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For Immediate Release

Senate Armed Services Committee Finds Highest Levels of Bush Administration Authorized Abusive Interrogations

Cambridge, Mass - 12/12/2008

Yesterday the Senate Armed Services Committee released the compelling conclusions of its lengthy inquiry into the treatment of detainees in U.S. custody. The Committee's findings demonstrate that abusive interrogation techniques were explicitly authorized at the highest levels of the Administration. Physicians for Human Rights applauds Senator Levin's commitment to exposing the origins of and authorization for the use of abusive interrogation techniques and urges the establishment of a robust accountability mechanism for these abuses, which violate U.S. and international law. "This powerful report should finally put to rest the notion that abuse was isolated and carried out by a few 'bad apples'" said PHR CEO A. Frank Donaghue. "The report convincingly documents the participation of senior officials in discussions about abusive interrogation techniques."

The Committee's conclusions bolster those found in three PHR reports on coercive interrogation [link on side of screen], which expose that health professionals were centrally involved in the design and implementation of brutal interrogation methods derived from techniques used to train U.S. personnel to resist torture in the event of capture known as Survival, Resistance, Training and Escape (SERE). Since 2005, PHR has documented the systematic use of psychological torture by the US during its interrogations of suspected terrorists at Guantanamo, in Iraq and Afghanistan, and elsewhere. The organization has repeatedly called for an end to the use of the SERE tactics by US personnel, removing health professionals from the design and implementation of interrogation, and a full Congressional investigation of the use of psychological torture by the US Government.

PHR's work reveals the profound and long-lasting harm to detainees of aggressive interrogation, many of whom have never been charged for a crime. The victims of abuse and their families must be afforded reparations, access to psycho-social services and an apology. As Senator Levin stated in his press release today, "this chapter in our history . . . has so damaged both America's standing and our security. America needs to own up to its mistakes so that we can rebuild some of the good will that we have lost."

The report reinforces PHR's call for an appropriate accountability mechanism, such as a non-partisan commission equipped with subpoena power, to expose and investigate evidence of torture and cruel treatment, and make recommendations on prosecutions for any crimes committed. In addition, the committee should establish a specific subgroup to address the participation of health professionals in detainee abuse.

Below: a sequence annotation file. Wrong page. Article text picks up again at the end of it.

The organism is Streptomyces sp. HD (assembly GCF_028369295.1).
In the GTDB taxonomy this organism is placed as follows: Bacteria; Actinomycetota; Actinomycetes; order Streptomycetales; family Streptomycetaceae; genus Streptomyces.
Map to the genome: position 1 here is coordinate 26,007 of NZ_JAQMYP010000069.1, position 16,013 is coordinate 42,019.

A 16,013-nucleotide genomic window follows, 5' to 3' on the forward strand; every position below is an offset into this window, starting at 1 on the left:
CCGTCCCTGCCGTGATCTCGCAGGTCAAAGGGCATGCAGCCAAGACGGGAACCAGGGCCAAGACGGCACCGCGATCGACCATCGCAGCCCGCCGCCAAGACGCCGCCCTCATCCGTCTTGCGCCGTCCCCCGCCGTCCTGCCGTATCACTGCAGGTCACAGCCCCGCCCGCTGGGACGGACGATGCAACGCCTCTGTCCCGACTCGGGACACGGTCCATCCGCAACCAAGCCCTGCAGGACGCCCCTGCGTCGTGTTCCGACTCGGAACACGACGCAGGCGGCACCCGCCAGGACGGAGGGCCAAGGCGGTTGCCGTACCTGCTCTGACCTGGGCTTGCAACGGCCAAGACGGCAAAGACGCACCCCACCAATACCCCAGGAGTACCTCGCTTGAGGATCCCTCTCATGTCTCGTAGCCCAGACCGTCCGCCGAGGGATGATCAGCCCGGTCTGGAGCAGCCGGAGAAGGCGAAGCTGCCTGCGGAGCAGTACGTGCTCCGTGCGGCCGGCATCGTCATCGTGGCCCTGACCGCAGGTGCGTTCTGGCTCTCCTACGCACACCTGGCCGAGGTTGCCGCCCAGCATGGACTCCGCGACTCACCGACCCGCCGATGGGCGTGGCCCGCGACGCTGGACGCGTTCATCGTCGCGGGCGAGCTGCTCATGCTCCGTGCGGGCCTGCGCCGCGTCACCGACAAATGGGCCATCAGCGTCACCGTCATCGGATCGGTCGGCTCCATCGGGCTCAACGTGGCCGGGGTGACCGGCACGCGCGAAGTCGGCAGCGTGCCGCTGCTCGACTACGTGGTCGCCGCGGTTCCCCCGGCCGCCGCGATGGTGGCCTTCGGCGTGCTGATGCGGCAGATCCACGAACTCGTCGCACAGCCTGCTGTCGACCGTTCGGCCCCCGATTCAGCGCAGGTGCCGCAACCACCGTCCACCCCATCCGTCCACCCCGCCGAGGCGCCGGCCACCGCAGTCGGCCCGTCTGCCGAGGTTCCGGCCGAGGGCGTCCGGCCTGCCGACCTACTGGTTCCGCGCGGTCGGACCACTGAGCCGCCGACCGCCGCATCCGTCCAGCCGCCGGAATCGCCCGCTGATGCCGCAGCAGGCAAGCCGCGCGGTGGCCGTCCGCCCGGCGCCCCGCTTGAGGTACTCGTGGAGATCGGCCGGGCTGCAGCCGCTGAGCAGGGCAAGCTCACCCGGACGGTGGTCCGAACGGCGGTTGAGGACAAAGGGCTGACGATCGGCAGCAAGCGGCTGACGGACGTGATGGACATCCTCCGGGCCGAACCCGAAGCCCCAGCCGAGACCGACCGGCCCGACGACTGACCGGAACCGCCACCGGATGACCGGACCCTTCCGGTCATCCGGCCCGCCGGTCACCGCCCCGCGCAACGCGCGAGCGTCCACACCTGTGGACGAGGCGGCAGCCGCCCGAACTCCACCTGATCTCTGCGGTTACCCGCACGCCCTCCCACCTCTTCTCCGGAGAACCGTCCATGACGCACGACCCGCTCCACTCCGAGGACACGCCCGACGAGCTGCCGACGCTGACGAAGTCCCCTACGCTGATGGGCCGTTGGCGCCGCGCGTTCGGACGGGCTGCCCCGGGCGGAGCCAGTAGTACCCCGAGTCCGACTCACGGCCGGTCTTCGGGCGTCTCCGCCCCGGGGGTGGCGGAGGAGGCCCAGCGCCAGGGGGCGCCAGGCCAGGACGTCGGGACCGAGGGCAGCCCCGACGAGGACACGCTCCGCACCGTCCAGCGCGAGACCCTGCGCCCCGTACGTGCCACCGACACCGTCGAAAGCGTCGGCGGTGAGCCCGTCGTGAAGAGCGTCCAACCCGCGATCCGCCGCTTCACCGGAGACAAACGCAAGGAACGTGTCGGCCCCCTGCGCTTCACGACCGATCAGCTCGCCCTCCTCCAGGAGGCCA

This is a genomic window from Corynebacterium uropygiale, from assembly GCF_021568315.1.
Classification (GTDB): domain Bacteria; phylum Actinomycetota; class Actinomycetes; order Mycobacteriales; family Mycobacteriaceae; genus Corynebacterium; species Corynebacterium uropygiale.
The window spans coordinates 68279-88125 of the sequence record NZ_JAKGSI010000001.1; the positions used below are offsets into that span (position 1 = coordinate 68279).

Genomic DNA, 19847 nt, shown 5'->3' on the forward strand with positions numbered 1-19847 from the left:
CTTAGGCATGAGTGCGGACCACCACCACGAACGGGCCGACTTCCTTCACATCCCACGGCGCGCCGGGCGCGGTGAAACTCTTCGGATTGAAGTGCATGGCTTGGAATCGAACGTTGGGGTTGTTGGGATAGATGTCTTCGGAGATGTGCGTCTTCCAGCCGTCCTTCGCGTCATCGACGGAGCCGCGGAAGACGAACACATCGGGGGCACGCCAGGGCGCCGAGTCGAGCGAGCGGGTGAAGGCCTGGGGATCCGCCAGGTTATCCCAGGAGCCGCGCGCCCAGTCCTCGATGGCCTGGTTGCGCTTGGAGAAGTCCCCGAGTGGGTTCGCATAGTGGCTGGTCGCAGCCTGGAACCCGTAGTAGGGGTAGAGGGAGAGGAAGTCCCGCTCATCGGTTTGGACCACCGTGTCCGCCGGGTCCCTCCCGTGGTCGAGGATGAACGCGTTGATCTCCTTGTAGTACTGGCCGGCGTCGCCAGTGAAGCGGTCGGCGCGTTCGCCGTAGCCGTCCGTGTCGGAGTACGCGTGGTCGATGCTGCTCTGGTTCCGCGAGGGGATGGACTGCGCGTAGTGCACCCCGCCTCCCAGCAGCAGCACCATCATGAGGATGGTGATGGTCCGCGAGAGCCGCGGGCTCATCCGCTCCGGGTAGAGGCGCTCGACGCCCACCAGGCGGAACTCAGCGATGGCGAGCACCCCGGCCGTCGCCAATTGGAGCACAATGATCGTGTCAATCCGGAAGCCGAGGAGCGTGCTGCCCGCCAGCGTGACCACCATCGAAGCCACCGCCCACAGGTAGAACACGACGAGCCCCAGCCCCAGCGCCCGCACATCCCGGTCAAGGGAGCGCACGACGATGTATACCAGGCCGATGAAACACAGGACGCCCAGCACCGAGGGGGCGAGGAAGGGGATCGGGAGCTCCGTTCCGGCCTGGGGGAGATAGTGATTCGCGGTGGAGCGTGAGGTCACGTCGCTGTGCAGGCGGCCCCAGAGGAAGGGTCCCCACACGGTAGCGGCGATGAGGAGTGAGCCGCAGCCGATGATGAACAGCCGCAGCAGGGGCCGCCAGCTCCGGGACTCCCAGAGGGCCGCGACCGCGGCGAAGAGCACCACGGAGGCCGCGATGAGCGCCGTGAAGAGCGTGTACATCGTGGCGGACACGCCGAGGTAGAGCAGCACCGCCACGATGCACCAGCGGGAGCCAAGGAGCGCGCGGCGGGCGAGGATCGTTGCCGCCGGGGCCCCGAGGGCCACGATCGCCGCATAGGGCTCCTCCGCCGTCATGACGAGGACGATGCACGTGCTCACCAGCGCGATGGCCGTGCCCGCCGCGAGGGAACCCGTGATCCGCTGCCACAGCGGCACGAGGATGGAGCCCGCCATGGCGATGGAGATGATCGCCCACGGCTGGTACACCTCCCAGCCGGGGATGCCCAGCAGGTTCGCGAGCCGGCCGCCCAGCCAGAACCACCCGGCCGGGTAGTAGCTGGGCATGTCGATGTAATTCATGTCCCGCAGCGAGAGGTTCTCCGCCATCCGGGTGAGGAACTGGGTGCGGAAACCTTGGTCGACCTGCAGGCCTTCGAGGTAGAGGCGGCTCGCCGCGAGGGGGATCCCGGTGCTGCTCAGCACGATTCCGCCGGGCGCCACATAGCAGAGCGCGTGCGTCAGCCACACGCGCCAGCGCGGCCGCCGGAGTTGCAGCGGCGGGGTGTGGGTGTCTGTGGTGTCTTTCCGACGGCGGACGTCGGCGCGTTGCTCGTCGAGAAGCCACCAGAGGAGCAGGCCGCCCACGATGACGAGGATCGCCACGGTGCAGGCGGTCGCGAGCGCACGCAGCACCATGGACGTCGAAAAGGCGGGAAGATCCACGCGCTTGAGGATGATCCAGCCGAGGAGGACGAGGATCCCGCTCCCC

Any accountability mechanism established, either by Congress or the incoming Administration can usefully build its inquiry on the SASC report. The report reveals how U.S. personnel distorted SERE program methods and used them offensively against detainees. These methods of psychological torture, included stripping detainees, subjecting them to stress positions and the use of dogs to instill fear, are a violation of international and domestic prohibitions against torture and cruel treatment. PHR calls upon the new Administration to act immediately to take steps declined by the current Administration to outlaw illegal coercive interrogations across all branches of military and intelligence agencies.

Physicians for Human Rights (PHR) is an independent organization that uses medicine and science to stop mass atrocities and severe human rights violations. We are supported by the expertise and passion of health professionals and concerned citizens alike.

Since 1986, PHR has conducted investigations in more than 40 countries around the world, including Afghanistan, the Democratic Republic of the Congo, Rwanda, Sudan, the United States, the former Yugoslavia, and Zimbabwe.

  • 1986 — Led investigations of torture in Chile gaining freedom for heroic doctors there
  • 1988 — First to document the Iraqi use of chemical weapons on Kurds providing               evidence for prosecution of war criminals
  • 1996 — Exhumed mass graves in the Balkans and Rwanda to provide evidence for               International Criminal Tribunals
  • 1997 — Shared the Nobel Peace Prize for the International Campaign to Ban Landmines
  • 2003 — Warned US Policymakers on health and human rights conditions prior to and               during the invasion of Iraq
  • 2004 — Documented genocide and sexual violence in Darfur in support of international               prosecutions
  • 2010 — Investigated the epidemic of violence spread by Burma’s military junta
  • 2011 — Championed the principle of noninterference with medical services in times of               armed conflict and civil unrest during the Arab Spring
  • 2012 — Trained doctors, lawyers, police, and judges in the Democratic Republic of the               Congo, Kenya, and Syria on the proper collection of evidence in sexual               violence cases
  • 2013 — Won first prize in the Tech Challenge for Atrocity Prevention with MediCapt, our               mobile app that documents evidence of torture and sexual violence

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